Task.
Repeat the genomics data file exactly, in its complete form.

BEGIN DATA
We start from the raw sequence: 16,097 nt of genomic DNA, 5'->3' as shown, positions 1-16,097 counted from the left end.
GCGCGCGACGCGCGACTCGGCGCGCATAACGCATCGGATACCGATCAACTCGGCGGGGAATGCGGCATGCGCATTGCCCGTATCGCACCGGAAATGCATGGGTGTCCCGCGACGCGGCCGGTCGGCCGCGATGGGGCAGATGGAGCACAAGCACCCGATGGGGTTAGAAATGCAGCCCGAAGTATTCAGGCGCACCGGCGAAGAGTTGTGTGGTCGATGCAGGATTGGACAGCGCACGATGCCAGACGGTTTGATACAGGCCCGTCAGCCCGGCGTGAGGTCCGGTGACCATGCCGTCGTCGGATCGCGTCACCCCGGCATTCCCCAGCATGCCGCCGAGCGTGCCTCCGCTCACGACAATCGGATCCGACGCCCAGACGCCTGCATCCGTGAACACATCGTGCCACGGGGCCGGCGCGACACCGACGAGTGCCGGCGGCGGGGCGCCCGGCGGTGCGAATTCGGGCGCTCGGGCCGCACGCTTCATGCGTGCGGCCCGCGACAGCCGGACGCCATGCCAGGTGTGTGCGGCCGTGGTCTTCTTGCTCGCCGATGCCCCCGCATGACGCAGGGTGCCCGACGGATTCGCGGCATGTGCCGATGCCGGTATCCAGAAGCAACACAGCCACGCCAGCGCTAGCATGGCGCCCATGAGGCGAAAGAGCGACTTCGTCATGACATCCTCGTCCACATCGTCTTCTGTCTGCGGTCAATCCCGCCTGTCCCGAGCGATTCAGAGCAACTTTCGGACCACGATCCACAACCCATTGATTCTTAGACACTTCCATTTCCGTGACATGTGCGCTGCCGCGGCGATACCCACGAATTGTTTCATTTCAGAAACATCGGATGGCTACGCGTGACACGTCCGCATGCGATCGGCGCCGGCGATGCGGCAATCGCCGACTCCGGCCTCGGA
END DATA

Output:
We start from the raw sequence: 16,097 nt of genomic DNA, 5'->3' as shown, positions 1-16,097 counted from the left end.
GCGCGCGACGCGCGACTCGGCGCGCATAACGCATCGGATACCGATCAACTCGGCGGGGAATGCGGCATGCGCATTGCCCGTATCGCACCGGAAATGCATGGGTGTCCCGCGACGCGGCCGGTCGGCCGCGATGGGGCAGATGGAGCACAAGCACCCGATGGGGTTAGAAATGCAGCCCGAAGTATTCAGGCGCACCGGCGAAGAGTTGTGTGGTCGATGCAGGATTGGACAGCGCACGATGCCAGACGGTTTGATACAGGCCCGTCAGCCCGGCGTGAGGTCCGGTGACCATGCCGTCGTCGGATCGCGTCACCCCGGCATTCCCCAGCATGCCGCCGAGCGTGCCTCCGCTCACGACAATCGGATCCGACGCCCAGACGCCTGCATCCGTGAACACATCGTGCCACGGGGCCGGCGCGACACCGACGAGTGCCGGCGGCGGGGCGCCCGGCGGTGCGAATTCGGGCGCTCGGGCCGCACGCTTCATGCGTGCGGCCCGCGACAGCCGGACGCCATGCCAGGTGTGTGCGGCCGTGGTCTTCTTGCTCGCCGATGCCCCCGCATGACGCAGGGTGCCCGACGGATTCGCGGCATGTGCCGATGCCGGTATCCAGAAGCAACACAGCCACGCCAGCGCTAGCATGGCGCCCATGAGGCGAAAGAGCGACTTCGTCATGACATCCTCGTCCACATCGTCTTCTGTCTGCGGTCAATCCCGCCTGTCCCGAGCGATTCAGAGCAACTTTCGGACCACGATCCACAACCCATTGATTCTTAGACACTTCCATTTCCGTGACATGTGCGCTGCCGCGGCGATACCCACGAATTGTTTCATTTCAGAAACATCGGATGGCTACGCGTGACACGTCCGCATGCGATCGGCGCCGGCGATGCGGCAATCGCCGACTCCGGCCTCGGA